Like any dyed in the wool music fan, Hilfer was willing to lose sleep to dig for new tunes. His youth was spent staying up Thursday nights armed with a 120 minute cassette tape (remember those?) in order record the famed hip hop centered program “The Stretch Armstrong and Bobbito Show.” He too eventually became a DJ and radio host, and after college, spent a few years working in the music industry. He eventually transitioned into helping source music for television and movie projects, and is now the head of the L.A. offices of Clear Songs. The music supervision company boasts an impressive track record, having worked on projects like “The Wackness,” “The Wrestler,” “Luck,” “How To Make It In America” and more.
And while the movie boasts a nearly seamless mixtape soundtrack, Hilfer points out that in many ways, working on the movie presented it’s own set of challenges. And selecting the music went a bit beyond simply delivering a raucous vibe. "There's no score in the film, so source music and picking the songs was really to serve a couple of different purposes. One was to keep it authentic and make it feel like what these kids might really be listening to. And then two, was to escalate the party…and get into the heads of the kids and bridge the gaps between what they're listening to and the emotional feelings you're looking to have the audience feel as well,” he explained. “Like at the end, there's a couple real crucial moments that in a traditional movie would've been score I think, which is when we used the Four Tet song 'She Just Likes To Fight' when the sun comes up and they're all regrouping at the football field. And then we see Thomas come back for redemption to high school and we ended up using The xx. Although they weren't the party vibe of the movie, it kept with the whole philosophy that these were songs that these kids -- or kids in general -- might be actually listening to, but they scored the moment to give you the feeling that we were trying to achieve."
"Mike Patton's sound is going to really anchor that film -- that's the plan anyway, we're still working on the whole project. 'Beyond The Pines' has right now, a more traditional use of music, with a couple montages, a lot of source spots and Mike Patton is really going to weave it all together,” Hilfer said. “The director Derek, and the two editors Ron [Patane] and Jim [Helton], are huge fans of Mike Patton's work, and I know that they've been influenced in editing it, and temped in some of his existing stuff. He was selected because of his sound, and because he and Derek were seeing eye to eye on what the movie should sound like in general."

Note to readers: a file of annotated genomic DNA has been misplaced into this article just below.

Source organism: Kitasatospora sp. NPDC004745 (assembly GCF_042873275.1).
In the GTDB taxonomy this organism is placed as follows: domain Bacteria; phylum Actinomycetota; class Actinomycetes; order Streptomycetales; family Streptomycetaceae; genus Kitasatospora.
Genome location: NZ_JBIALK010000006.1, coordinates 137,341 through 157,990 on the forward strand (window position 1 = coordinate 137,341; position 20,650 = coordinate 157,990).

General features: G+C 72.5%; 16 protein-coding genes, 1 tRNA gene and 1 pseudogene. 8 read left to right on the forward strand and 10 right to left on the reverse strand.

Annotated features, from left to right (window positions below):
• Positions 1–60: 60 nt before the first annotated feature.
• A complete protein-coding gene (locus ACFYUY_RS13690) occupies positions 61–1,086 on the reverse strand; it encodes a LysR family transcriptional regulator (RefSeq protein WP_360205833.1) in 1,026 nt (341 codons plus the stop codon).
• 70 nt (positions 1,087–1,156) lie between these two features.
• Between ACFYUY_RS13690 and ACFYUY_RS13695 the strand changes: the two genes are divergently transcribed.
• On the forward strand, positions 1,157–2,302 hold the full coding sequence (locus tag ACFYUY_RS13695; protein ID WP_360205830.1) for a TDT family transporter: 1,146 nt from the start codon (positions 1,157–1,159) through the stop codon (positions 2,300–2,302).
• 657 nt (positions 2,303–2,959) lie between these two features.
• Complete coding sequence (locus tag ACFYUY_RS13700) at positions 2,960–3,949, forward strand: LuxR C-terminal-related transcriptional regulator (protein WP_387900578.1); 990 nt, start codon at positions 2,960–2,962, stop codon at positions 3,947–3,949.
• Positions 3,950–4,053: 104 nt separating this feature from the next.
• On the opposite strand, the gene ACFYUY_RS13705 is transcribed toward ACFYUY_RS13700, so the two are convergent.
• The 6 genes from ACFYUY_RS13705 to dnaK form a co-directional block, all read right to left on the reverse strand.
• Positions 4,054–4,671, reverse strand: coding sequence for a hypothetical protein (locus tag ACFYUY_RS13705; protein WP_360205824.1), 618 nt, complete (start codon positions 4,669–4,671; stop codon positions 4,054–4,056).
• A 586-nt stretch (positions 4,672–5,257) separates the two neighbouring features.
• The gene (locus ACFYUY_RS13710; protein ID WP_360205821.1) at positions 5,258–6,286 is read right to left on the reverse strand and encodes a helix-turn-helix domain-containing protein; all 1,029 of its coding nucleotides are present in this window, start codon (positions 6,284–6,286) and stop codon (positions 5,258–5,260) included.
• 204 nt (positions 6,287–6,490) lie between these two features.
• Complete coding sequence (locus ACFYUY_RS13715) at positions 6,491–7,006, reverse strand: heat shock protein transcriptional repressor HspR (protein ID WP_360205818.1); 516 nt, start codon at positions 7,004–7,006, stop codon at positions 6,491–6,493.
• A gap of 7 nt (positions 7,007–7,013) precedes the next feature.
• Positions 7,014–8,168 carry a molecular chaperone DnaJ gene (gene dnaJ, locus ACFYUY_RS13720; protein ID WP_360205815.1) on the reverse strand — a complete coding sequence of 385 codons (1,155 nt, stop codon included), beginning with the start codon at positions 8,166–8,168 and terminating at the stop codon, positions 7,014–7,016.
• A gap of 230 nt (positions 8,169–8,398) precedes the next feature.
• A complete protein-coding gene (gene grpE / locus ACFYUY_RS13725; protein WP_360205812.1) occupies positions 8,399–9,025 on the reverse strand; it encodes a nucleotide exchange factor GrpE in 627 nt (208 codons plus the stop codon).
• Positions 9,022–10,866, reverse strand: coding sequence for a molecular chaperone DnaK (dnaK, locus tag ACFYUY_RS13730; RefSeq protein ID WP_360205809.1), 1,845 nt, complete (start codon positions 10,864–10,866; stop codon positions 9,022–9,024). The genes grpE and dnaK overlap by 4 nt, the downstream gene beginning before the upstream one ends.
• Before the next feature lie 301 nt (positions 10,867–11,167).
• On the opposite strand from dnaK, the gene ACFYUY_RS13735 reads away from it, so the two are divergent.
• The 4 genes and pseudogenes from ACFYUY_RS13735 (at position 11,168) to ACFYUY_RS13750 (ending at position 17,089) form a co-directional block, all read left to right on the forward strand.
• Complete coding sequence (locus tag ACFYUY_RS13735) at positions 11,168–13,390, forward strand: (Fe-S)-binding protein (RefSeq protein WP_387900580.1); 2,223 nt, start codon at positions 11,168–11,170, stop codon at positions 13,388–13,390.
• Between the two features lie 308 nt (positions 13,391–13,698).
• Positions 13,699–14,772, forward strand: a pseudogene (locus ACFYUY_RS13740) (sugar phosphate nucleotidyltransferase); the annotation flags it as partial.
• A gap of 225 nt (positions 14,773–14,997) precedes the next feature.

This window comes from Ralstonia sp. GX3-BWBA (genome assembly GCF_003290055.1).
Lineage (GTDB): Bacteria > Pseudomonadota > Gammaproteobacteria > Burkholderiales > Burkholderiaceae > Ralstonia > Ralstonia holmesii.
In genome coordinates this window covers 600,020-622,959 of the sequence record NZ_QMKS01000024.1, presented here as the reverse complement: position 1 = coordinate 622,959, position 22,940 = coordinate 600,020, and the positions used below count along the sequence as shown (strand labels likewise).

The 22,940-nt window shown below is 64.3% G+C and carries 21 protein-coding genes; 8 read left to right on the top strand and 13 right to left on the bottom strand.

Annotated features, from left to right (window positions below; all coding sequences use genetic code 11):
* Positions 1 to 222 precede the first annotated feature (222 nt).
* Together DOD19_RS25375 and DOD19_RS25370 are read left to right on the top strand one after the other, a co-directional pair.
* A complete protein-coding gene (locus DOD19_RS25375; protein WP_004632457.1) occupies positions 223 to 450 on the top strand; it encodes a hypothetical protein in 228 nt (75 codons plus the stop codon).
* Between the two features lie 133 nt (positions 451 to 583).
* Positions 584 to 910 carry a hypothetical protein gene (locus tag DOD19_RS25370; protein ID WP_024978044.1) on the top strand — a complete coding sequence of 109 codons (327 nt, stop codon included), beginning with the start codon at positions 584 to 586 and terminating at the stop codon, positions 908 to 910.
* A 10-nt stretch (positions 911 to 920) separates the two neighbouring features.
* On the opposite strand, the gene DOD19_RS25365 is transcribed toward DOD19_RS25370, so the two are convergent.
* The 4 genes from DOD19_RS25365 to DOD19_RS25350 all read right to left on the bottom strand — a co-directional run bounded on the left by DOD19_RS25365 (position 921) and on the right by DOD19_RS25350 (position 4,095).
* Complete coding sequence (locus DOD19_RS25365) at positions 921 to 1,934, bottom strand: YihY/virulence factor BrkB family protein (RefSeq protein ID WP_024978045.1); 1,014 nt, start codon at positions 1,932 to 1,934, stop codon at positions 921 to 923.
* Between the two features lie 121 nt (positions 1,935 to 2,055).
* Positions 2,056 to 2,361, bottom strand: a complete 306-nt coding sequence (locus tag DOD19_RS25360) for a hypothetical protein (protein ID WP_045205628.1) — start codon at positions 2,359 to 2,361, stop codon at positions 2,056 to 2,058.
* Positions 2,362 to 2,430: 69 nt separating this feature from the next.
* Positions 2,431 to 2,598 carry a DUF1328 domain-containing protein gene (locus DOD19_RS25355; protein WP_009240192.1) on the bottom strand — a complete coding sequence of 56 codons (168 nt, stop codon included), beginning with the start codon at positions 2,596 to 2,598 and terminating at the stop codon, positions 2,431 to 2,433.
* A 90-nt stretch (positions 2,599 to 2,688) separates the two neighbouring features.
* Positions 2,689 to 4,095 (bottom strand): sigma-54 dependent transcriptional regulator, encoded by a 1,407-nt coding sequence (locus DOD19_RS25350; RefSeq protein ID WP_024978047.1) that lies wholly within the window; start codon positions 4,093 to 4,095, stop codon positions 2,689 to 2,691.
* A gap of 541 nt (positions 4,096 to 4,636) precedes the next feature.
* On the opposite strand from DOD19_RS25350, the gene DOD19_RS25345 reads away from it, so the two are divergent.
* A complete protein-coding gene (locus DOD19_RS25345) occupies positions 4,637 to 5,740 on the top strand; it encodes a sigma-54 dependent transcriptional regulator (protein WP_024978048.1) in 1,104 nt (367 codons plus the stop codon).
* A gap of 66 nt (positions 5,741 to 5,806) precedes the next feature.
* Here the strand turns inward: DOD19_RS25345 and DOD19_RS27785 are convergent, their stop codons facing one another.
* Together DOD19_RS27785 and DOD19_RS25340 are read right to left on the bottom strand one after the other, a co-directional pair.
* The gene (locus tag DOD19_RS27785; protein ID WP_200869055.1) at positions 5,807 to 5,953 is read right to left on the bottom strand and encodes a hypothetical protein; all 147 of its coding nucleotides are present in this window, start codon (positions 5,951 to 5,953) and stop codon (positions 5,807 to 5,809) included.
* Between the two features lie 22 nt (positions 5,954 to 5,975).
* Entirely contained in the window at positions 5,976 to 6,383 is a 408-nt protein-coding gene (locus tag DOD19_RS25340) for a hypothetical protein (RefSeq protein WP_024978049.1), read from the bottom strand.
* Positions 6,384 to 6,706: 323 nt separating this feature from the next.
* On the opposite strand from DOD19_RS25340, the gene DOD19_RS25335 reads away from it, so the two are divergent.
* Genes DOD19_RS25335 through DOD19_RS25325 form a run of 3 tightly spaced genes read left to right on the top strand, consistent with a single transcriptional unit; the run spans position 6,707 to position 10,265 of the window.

Working on movies does allow Hilfer and the filmmakers the luxury of a longer schedule, which allows them to be more selective and patient about the right music for their film. But when it comes to television, tighter time constraints means that decisions need to be made on a different basis. “TV is obviously faster moving, we have quicker deadlines, it’s kind of just getting used to a different pace and learning how to work quickly and efficiently to get things done. I think film is just longer lead so people are willing to hold out for perfection. You could be in post for six months to a year, and here, I’ve worked on a project where we’ve pitched 450 songs for one spot. And people are just willing to hold out for that one perfect song,” he said. “Eventually in TV you run up against a deadline, you have to deliver. So at a certain point you have to say, ‘This is the best song we have for this spot and times up.’ ”
As Hilfer says, his job is awesome, but it’s not all all iTunes shuffles and spinning CDs in office or in the car. Clearing music for use in a movie or show often involves a lot of phone calls and getting signatures; it’s the “ugly side” to the fun stuff he gets to do.“I think a misconception is that we sit around listening to music all day, and we send a couple of ideas, and they end up in a movie or a TV show. It’s a lot of working with filmmakers and producers and studios and finding the music that does the right thing, fits within the budget, creatively works in the scene, hasn’t been used before or not in a way that anyone is trying to avoid,” he explained. “And clearances. We predominantly do all our own clearances and sometimes that’s a beast…all that behind the scenes paperwork can be brutal.”
But that’s a small price to pay for a job that affords Hilfer the opportunity to work with great filmmakers, continue to discover music and contribute to exciting and creative projects day in and day out. Sounds pretty awesome to us too.
Want to know what Gabe Hilfer is listening to? Follow him on Twitter @waveuno.